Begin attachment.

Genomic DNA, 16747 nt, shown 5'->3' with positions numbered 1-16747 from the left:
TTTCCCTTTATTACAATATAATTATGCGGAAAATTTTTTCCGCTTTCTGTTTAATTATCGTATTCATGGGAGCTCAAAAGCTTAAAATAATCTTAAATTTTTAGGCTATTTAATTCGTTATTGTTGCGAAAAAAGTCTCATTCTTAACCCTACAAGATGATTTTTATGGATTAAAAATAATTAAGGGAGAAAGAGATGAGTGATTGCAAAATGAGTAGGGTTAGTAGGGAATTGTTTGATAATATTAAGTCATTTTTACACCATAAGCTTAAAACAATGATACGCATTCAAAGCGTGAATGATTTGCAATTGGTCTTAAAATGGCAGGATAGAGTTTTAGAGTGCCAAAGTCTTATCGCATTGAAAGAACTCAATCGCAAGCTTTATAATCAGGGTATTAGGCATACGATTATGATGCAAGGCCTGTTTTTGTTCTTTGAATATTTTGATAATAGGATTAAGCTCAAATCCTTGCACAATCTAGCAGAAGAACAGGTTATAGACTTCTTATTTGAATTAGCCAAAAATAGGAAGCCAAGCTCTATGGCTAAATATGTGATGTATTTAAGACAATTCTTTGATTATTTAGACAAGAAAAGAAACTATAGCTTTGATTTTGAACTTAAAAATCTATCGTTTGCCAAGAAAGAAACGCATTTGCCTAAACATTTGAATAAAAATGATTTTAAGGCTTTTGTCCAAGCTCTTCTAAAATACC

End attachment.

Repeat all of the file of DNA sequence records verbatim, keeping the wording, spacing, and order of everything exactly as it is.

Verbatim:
Genomic DNA, 16747 nt, shown 5'->3' with positions numbered 1-16747 from the left:
TTTCCCTTTATTACAATATAATTATGCGGAAAATTTTTTCCGCTTTCTGTTTAATTATCGTATTCATGGGAGCTCAAAAGCTTAAAATAATCTTAAATTTTTAGGCTATTTAATTCGTTATTGTTGCGAAAAAAGTCTCATTCTTAACCCTACAAGATGATTTTTATGGATTAAAAATAATTAAGGGAGAAAGAGATGAGTGATTGCAAAATGAGTAGGGTTAGTAGGGAATTGTTTGATAATATTAAGTCATTTTTACACCATAAGCTTAAAACAATGATACGCATTCAAAGCGTGAATGATTTGCAATTGGTCTTAAAATGGCAGGATAGAGTTTTAGAGTGCCAAAGTCTTATCGCATTGAAAGAACTCAATCGCAAGCTTTATAATCAGGGTATTAGGCATACGATTATGATGCAAGGCCTGTTTTTGTTCTTTGAATATTTTGATAATAGGATTAAGCTCAAATCCTTGCACAATCTAGCAGAAGAACAGGTTATAGACTTCTTATTTGAATTAGCCAAAAATAGGAAGCCAAGCTCTATGGCTAAATATGTGATGTATTTAAGACAATTCTTTGATTATTTAGACAAGAAAAGAAACTATAGCTTTGATTTTGAACTTAAAAATCTATCGTTTGCCAAGAAAGAAACGCATTTGCCTAAACATTTGAATAAAAATGATTTTAAGGCTTTTGTCCAAGCTCTTCTAAAATACC